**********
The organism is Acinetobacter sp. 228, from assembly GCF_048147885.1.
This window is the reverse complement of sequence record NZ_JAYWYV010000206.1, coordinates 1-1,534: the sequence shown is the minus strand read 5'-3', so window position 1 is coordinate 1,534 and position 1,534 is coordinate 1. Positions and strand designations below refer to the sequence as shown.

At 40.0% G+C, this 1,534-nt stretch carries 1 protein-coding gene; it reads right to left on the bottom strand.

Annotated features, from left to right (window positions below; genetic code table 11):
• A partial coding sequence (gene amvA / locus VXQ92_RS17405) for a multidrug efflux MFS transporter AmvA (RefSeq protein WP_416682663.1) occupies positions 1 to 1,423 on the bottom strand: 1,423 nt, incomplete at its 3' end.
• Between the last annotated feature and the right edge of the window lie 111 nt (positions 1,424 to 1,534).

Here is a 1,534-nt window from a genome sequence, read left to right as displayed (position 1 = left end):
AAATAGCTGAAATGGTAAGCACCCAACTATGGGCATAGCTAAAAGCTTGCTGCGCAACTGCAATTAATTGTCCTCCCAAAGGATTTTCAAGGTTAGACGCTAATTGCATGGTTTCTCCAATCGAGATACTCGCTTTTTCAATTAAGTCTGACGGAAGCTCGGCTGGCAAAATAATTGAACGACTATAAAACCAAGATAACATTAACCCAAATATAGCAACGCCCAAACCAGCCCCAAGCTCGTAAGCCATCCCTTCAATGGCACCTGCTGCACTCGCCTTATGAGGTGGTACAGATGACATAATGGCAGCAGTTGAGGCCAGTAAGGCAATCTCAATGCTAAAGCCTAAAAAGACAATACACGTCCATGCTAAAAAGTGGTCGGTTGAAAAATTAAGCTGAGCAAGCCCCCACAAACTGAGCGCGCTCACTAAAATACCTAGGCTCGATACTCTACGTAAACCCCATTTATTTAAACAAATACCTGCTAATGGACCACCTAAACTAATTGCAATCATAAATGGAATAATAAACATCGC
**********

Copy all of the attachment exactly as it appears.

The organism is Acinetobacter sp. 228, from assembly GCF_048147885.1.
This window is the reverse complement of sequence record NZ_JAYWYV010000206.1, coordinates 1-1,534: the sequence shown is the minus strand read 5'-3', so window position 1 is coordinate 1,534 and position 1,534 is coordinate 1. Positions and strand designations below refer to the sequence as shown.

At 40.0% G+C, this 1,534-nt stretch carries 1 protein-coding gene; it reads right to left on the bottom strand.

Annotated features, from left to right (window positions below; genetic code table 11):
• A partial coding sequence (gene amvA / locus VXQ92_RS17405) for a multidrug efflux MFS transporter AmvA (RefSeq protein WP_416682663.1) occupies positions 1 to 1,423 on the bottom strand: 1,423 nt, incomplete at its 3' end.
• Between the last annotated feature and the right edge of the window lie 111 nt (positions 1,424 to 1,534).

Here is a 1,534-nt window from a genome sequence, read left to right as displayed (position 1 = left end):
AAATAGCTGAAATGGTAAGCACCCAACTATGGGCATAGCTAAAAGCTTGCTGCGCAACTGCAATTAATTGTCCTCCCAAAGGATTTTCAAGGTTAGACGCTAATTGCATGGTTTCTCCAATCGAGATACTCGCTTTTTCAATTAAGTCTGACGGAAGCTCGGCTGGCAAAATAATTGAACGACTATAAAACCAAGATAACATTAACCCAAATATAGCAACGCCCAAACCAGCCCCAAGCTCGTAAGCCATCCCTTCAATGGCACCTGCTGCACTCGCCTTATGAGGTGGTACAGATGACATAATGGCAGCAGTTGAGGCCAGTAAGGCAATCTCAATGCTAAAGCCTAAAAAGACAATACACGTCCATGCTAAAAAGTGGTCGGTTGAAAAATTAAGCTGAGCAAGCCCCCACAAACTGAGCGCGCTCACTAAAATACCTAGGCTCGATACTCTACGTAAACCCCATTTATTTAAACAAATACCTGCTAATGGACCACCTAAACTAATTGCAATCATAAATGGAATAATAAACATCGC